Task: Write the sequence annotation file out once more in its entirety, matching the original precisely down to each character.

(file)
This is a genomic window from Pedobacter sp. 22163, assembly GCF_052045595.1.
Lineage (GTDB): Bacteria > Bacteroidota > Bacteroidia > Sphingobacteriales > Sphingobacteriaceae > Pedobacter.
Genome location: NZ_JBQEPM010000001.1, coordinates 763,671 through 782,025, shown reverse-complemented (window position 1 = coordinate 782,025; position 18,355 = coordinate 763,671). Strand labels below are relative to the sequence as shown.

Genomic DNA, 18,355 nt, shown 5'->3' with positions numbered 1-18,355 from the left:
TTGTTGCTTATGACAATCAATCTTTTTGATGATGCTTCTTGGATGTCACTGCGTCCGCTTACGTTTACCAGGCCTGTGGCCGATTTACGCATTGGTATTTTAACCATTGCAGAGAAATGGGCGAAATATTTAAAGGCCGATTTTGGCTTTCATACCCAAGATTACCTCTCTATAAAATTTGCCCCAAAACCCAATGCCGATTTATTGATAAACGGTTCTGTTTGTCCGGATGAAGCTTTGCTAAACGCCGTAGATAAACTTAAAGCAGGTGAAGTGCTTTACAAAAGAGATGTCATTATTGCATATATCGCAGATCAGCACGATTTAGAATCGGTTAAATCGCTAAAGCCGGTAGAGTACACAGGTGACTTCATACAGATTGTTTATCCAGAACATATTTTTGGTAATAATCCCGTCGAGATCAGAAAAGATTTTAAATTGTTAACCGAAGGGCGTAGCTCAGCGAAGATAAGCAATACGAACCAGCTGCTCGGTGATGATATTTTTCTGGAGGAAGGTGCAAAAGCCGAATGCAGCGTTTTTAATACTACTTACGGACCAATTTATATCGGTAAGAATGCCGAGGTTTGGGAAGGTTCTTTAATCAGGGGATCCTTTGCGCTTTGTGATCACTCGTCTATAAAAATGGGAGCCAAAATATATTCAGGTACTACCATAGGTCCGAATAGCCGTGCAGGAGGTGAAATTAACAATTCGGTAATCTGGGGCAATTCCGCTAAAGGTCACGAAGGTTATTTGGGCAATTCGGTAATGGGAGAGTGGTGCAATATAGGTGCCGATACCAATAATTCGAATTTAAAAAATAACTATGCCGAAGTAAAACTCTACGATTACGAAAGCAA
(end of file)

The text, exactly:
This is a genomic window from Pedobacter sp. 22163, assembly GCF_052045595.1.
Lineage (GTDB): Bacteria > Bacteroidota > Bacteroidia > Sphingobacteriales > Sphingobacteriaceae > Pedobacter.
Genome location: NZ_JBQEPM010000001.1, coordinates 763,671 through 782,025, shown reverse-complemented (window position 1 = coordinate 782,025; position 18,355 = coordinate 763,671). Strand labels below are relative to the sequence as shown.

Genomic DNA, 18,355 nt, shown 5'->3' with positions numbered 1-18,355 from the left:
TTGTTGCTTATGACAATCAATCTTTTTGATGATGCTTCTTGGATGTCACTGCGTCCGCTTACGTTTACCAGGCCTGTGGCCGATTTACGCATTGGTATTTTAACCATTGCAGAGAAATGGGCGAAATATTTAAAGGCCGATTTTGGCTTTCATACCCAAGATTACCTCTCTATAAAATTTGCCCCAAAACCCAATGCCGATTTATTGATAAACGGTTCTGTTTGTCCGGATGAAGCTTTGCTAAACGCCGTAGATAAACTTAAAGCAGGTGAAGTGCTTTACAAAAGAGATGTCATTATTGCATATATCGCAGATCAGCACGATTTAGAATCGGTTAAATCGCTAAAGCCGGTAGAGTACACAGGTGACTTCATACAGATTGTTTATCCAGAACATATTTTTGGTAATAATCCCGTCGAGATCAGAAAAGATTTTAAATTGTTAACCGAAGGGCGTAGCTCAGCGAAGATAAGCAATACGAACCAGCTGCTCGGTGATGATATTTTTCTGGAGGAAGGTGCAAAAGCCGAATGCAGCGTTTTTAATACTACTTACGGACCAATTTATATCGGTAAGAATGCCGAGGTTTGGGAAGGTTCTTTAATCAGGGGATCCTTTGCGCTTTGTGATCACTCGTCTATAAAAATGGGAGCCAAAATATATTCAGGTACTACCATAGGTCCGAATAGCCGTGCAGGAGGTGAAATTAACAATTCGGTAATCTGGGGCAATTCCGCTAAAGGTCACGAAGGTTATTTGGGCAATTCGGTAATGGGAGAGTGGTGCAATATAGGTGCCGATACCAATAATTCGAATTTAAAAAATAACTATGCCGAAGTAAAACTCTACGATTACGAAAGCAA